For the setting of the game we really wanted to set it in a hard fantasy world that is really grounded in the reality of that world. That means coming up with a world and coming up with the rulesets that would govern that world. We asked ourselves, ok so how would small unit tactics make sense in our fantasy world? How did magic permeate society and perhaps more importantly what is possible and not possible with the magic in our world? My partners are huge Brandon Sanderson fans and I personally loved the old Stargate SG-1 worlds and Roman cultures and so I kind of took all that in when I started with the world building. What we end up with is Attiras: A world that is heavily inspired by Roman culture and one where there we have an older ruling species giving way to a new species before getting supplanted.

Attiras is something very near and dear to my heart – it is basically the world upon which I’ve really imprinted my own personal thoughts and feelings of morality. Growing up I’ve always felt out of place, being a minority in my own country (Indonesia) and then growing up in two other countries wherein I was just as much an outcast there as I was in my own home. So I really wanted to explore the themes of race and the tensions that come with a ruling minority and how a smaller population might come to power. Of course, at the end of the day Forged of Blood is still a video game, and that means that a lot of these things might be relegated into the depths of our lore books, but my partners and I definitely felt that we needed to have a fully fleshed out world for us to then create within. The challenge now falls to us to pick and highlight the stories within our world that is fun for a game and makes for the compelling story to drive the narrative forward.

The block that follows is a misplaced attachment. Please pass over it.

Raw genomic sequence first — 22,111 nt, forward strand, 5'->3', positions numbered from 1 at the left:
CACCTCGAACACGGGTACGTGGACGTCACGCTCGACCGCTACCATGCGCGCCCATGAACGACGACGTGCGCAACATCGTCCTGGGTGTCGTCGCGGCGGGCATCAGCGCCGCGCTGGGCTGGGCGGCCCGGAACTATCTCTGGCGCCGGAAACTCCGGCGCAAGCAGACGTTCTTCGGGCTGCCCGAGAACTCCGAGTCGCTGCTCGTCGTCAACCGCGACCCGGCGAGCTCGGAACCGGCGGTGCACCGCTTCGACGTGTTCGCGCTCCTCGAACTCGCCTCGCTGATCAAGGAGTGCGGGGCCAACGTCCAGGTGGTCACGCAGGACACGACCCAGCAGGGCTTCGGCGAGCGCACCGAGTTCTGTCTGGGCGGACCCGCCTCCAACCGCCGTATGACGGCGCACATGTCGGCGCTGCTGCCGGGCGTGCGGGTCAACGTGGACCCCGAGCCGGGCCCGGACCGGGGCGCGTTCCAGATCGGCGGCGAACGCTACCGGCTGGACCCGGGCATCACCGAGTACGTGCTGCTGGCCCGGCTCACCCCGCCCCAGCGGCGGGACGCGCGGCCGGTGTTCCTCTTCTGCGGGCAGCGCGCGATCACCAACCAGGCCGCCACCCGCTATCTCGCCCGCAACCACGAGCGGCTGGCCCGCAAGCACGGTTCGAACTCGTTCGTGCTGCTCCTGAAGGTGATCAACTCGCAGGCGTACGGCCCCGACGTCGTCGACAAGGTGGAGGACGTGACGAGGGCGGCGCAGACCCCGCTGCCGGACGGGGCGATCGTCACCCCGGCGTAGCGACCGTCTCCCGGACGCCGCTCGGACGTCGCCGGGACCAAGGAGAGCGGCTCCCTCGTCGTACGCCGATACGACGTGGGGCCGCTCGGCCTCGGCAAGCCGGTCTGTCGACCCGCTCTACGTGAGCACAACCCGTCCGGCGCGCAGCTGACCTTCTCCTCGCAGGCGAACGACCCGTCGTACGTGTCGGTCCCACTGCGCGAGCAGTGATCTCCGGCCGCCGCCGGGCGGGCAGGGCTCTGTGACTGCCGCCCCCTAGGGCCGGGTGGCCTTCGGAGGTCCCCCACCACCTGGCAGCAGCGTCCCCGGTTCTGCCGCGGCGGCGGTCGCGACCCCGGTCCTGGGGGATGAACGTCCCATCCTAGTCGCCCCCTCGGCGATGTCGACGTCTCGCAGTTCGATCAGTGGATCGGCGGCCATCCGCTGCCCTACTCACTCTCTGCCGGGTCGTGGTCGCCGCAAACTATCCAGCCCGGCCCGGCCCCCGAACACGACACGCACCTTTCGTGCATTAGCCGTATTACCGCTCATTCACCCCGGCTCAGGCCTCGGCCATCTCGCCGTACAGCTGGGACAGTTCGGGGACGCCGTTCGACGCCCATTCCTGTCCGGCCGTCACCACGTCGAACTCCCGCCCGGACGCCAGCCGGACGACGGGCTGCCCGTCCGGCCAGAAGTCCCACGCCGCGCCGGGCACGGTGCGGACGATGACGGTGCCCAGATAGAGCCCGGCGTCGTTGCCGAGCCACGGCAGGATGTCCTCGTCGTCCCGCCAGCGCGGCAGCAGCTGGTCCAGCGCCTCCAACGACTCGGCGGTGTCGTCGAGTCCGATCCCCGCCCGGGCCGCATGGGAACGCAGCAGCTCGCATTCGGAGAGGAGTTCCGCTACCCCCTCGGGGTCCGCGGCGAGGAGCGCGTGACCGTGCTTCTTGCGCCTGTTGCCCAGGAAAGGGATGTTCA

What has the developmental process been like?

The short answer? A thrill ride.